15 Places to Find Boston’s Best Fried Chicken Right Now

From kicked-up classics brined in buttermilk to double-fried Korean-style bites, bird is the word.

Bisq fried chicken

Photo courtesy of Bisq

Americans are well-acquainted with fried chicken, often served Southern-style, or tenderized with a buttermilk brine and dredged in seasoned flour for a thick and crunchy crust. But despite the history, fried chicken is a universal comfort food, and Boston is full of top-flight versions reflecting a world of styles. From Korean-style double-fried to fiery Nashville hot, here’s where to find the best fried chicken in Boston.


Chef Alex Saenz is often switching up the small plates at this Inman Square wine bar, but thankfully his fried chicken is always there. The extra-crunchy menu staple—which is an homage to the chef’s South Carolina upbringing—gets a kick in the crust from Thai-style bird’s eye chili, and it’s served with a choice of buttermilk ranch or chipotle barbecue.

1071 Cambridge St., Inman Square, Cambridge, 617-714-3693, bisqcambridge.com.

Photo by Jeremy Kean

Brassica Kitchen & Café

In chef Jeremy Kean’s repertoire since his former Whisk pop-up days, this perfectly juicy fried chicken is now available all day at his standout restaurant. During lunchtime, it’s in sandwich form on house-made brioche, care of co-owner Philip Kruta; and it anchors must-order chicken and waffles during Sunday brunch. It’s available as a half-size or full portion during dinnertime—and while it certainly doesn’t need any more flavor, it’s a great vehicle for the funky, house-fermented hot sauces.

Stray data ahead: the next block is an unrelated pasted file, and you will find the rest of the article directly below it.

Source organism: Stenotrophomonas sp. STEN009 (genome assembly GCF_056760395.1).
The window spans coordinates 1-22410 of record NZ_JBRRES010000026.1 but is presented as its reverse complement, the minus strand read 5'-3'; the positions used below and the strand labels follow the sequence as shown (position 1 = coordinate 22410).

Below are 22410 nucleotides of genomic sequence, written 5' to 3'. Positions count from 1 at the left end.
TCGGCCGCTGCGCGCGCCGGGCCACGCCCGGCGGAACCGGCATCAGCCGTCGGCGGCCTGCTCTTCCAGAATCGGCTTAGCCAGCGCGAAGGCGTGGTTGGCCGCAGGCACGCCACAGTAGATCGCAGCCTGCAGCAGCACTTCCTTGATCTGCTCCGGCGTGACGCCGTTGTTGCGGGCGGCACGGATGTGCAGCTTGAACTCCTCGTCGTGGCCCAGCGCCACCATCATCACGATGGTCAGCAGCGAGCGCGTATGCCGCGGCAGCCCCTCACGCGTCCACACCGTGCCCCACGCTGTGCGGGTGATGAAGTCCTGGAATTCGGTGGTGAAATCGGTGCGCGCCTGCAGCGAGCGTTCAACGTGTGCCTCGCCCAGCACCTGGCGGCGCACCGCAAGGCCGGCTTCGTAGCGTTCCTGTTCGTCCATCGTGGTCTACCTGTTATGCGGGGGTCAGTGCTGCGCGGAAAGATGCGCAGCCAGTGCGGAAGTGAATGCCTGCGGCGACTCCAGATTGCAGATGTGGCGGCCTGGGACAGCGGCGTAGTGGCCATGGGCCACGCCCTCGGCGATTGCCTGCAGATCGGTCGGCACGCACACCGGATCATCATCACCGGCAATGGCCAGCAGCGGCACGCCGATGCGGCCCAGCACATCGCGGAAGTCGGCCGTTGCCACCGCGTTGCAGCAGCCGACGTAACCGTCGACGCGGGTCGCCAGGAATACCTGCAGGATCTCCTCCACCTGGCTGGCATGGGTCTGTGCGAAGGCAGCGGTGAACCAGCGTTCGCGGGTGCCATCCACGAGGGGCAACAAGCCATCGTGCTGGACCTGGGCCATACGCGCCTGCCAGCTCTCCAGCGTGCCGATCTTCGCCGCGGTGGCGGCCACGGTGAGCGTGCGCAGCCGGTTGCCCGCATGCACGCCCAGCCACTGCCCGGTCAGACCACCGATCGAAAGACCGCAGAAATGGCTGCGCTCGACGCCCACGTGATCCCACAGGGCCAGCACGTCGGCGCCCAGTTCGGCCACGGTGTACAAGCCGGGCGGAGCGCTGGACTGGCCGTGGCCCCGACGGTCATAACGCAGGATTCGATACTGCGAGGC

3710 Washington St., Jamaica Plain, 617-477-4519, brassicakitchen.com.

Buttermilk fried chicken is on the brunch menu at Buttermilk & Bourbon

Buttermilk & Bourbon’s house-special fried chicken comes with your choice of sauce, including tangy white barbecue sauce. / Photo courtesy of Buttermilk & Bourbon

Buttermilk & Bourbon

The name of this place says it all. The menu boasts the full gamut of buttermilk-brined bird, from wings, to boneless thighs, to a bone-in half chicken, with a variety of spice blends and sauces. Try the Nashville-style dry-rub with the savory, tangy, not-to-be-missed white barbecue sauce.

160 Commonwealth Ave., Back Bay, Boston, 617-266-1122, buttermilkbourbon.com.

At Coreanos, classic Korean-style fried chicken (far right) shares the menu with Mexican fusion like kimchi fritas and bulgogi tacos. / Photo courtesy of Coreanos


With its signature light and crispy coating, Korean fried chicken is a top version of the ultimate comfort food. With due reverence to the Boston-area outposts of the international chain Bonchon, we prefer to hit up this small, stellar Allston spot when we crave Korean-style chicken. The tiny, tender wings at Coreanos are brined, double-fried, then tossed in your choice of sauce—try the house-made yum yang sauce for a sweet and spicy take, the sweet-garlic-soy for an umami fix, or the pa dak (sweet mustard) for an a tangy kick. Alternatively, the boneless chicken poppers—sauced up atop a pile of French fries—are fusion comfort food at its finest.

172 Brighton Ave., Allston, 617-208-8822, coreanosallston.com.

Photo by Katie Chudy for Man Food